Budget uplift will leave lots struggling this winter fear food banks

Rishi Sunak, Gareth Brenland and Maureen Reyne

Chancellor Rishi Sunak's changes to Universal Credit have been questioned by heads of Ipswich food bank charities like Gareth Brenland, from Ipswich Bus Shelter, and Maureen Reynel, founder of FIND. - Credit: PA/ TIFFERS THE BUS SHELTER/ Sarah Lucy Brown

Ipswich food bank bosses have warned that measures in the Budget aimed at lower income families won't be enough to stop people struggling this winter. 

Chancellor Rishi Sunak cut the Universal Credit taper rate meaning instead of losing 63p for every £1 earned above the work allowance, the amount will be reduced to 55p.

The amount people can earn before starting to lose the benefit will also increase by £500.

“This is a tax cut next year worth over £2 billion,” Mr Sunak said during the announcement on Wednesday; “Nearly two million families will keep, on average, an extra £1,000 a year.”

This works out as around £20 a week, which was the amount cut from Universal Credit when the uplift was reduced this month. 

Gareth Brenland from foodbank and homelessness charity the Bus Shelter Ipswich said it was "a bit of a cheek" and "out of order" from Mr Sunak.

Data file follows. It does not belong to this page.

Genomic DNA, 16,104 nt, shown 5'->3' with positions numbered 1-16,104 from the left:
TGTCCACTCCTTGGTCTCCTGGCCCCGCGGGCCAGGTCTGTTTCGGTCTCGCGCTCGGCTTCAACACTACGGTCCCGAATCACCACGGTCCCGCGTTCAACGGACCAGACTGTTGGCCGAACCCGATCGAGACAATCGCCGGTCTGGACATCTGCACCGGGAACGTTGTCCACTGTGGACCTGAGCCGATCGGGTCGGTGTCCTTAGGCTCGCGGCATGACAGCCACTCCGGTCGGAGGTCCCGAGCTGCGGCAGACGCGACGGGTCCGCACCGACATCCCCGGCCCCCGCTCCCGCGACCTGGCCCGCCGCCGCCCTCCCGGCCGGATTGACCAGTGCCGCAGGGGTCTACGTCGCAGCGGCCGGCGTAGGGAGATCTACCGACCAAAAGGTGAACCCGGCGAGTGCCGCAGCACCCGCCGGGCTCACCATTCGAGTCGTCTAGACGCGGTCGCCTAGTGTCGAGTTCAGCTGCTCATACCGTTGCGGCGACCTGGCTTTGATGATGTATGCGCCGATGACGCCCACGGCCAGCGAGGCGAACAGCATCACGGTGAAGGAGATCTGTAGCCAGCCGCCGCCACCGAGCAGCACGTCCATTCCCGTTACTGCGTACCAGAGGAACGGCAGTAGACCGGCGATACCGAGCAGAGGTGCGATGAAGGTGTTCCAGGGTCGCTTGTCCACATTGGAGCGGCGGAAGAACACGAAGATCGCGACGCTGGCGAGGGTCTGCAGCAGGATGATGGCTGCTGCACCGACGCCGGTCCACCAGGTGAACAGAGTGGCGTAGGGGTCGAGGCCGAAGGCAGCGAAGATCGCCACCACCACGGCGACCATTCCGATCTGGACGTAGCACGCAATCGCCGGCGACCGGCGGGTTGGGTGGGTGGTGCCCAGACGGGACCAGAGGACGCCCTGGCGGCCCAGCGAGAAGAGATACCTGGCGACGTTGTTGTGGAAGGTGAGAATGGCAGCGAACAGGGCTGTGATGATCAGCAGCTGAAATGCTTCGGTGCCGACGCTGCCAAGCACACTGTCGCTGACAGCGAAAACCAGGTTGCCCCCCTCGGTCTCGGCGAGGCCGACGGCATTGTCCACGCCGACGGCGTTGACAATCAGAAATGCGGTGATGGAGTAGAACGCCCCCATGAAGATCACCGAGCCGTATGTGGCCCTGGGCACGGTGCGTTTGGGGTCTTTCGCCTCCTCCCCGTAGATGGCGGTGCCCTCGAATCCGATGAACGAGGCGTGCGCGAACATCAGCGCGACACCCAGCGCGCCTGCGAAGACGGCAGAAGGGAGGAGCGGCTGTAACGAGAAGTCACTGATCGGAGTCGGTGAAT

Mr Brenland, who is on UC, added: "It's just the rich getting richer and the poor getting poorer again. 

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"The £20 uplift really had an impact on me.

"It's going to be a scary time this winter for a lot of people. There is going to be lots of hardship."

Maureen Reynel, founder of FIND, an Ipswich referral food bank, also felt stumped by the government returning the £20 uplift to only working families. 

"It's a mixed bag of people who come to us," she said. "There are those that work, some who are capable of working but do not have a job and those who cannot for cases of physical and mental disability. 

"They've given back the £20 they've taken away but only to workers. Okay. It doesn't seem there is much understanding there. 

"There's no right or wrong [of why people are on UC]."

She also said the previous £20 uplift, provided to those on Universal Credit, during the pandemic, only "made a little difference" as the price of food, heating and travel costs are increasing.

Inflation is also likely to rise further, Mr Sunak said, from 3.1% to 4% in 2022. 

Those on low incomes will also get more money, through a national living wage increase from £8.91 an hour to £9.50 in April 2022. 

But Ms Reynet warned: "We've got to get through the winter, which is going to be tough enough."

Rob Thacker, chair at Home-Start in Suffolk said: "We would welcome anything that can help the families we support, however, many families were struggling before the changes. Rising fuel costs and general price increases mean many families will be struggling and we are not convinced this goes far enough."

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